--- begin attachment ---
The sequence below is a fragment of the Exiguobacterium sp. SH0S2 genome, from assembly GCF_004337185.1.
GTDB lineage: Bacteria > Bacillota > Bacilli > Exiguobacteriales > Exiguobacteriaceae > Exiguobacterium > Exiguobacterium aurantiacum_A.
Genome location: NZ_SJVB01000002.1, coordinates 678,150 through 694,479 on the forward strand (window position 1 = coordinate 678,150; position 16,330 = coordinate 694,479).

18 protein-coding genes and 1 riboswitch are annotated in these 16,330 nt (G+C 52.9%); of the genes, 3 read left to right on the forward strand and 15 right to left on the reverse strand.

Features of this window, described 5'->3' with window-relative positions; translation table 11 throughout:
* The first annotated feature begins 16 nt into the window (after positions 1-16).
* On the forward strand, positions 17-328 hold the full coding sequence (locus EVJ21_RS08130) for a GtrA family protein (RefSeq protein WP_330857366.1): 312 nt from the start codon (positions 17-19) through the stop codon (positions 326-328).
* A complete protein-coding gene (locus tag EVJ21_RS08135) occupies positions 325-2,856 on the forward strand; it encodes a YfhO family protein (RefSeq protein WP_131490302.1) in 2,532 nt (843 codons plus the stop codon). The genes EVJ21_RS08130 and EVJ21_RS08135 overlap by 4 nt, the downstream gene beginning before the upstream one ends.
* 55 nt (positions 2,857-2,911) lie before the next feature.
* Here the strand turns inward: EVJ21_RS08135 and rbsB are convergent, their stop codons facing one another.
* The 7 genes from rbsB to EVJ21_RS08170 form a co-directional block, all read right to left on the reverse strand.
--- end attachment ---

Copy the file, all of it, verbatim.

The sequence below is a fragment of the Exiguobacterium sp. SH0S2 genome, from assembly GCF_004337185.1.
GTDB lineage: Bacteria > Bacillota > Bacilli > Exiguobacteriales > Exiguobacteriaceae > Exiguobacterium > Exiguobacterium aurantiacum_A.
Genome location: NZ_SJVB01000002.1, coordinates 678,150 through 694,479 on the forward strand (window position 1 = coordinate 678,150; position 16,330 = coordinate 694,479).

18 protein-coding genes and 1 riboswitch are annotated in these 16,330 nt (G+C 52.9%); of the genes, 3 read left to right on the forward strand and 15 right to left on the reverse strand.

Features of this window, described 5'->3' with window-relative positions; translation table 11 throughout:
* The first annotated feature begins 16 nt into the window (after positions 1-16).
* On the forward strand, positions 17-328 hold the full coding sequence (locus EVJ21_RS08130) for a GtrA family protein (RefSeq protein WP_330857366.1): 312 nt from the start codon (positions 17-19) through the stop codon (positions 326-328).
* A complete protein-coding gene (locus tag EVJ21_RS08135) occupies positions 325-2,856 on the forward strand; it encodes a YfhO family protein (RefSeq protein WP_131490302.1) in 2,532 nt (843 codons plus the stop codon). The genes EVJ21_RS08130 and EVJ21_RS08135 overlap by 4 nt, the downstream gene beginning before the upstream one ends.
* 55 nt (positions 2,857-2,911) lie before the next feature.
* Here the strand turns inward: EVJ21_RS08135 and rbsB are convergent, their stop codons facing one another.
* The 7 genes from rbsB to EVJ21_RS08170 form a co-directional block, all read right to left on the reverse strand.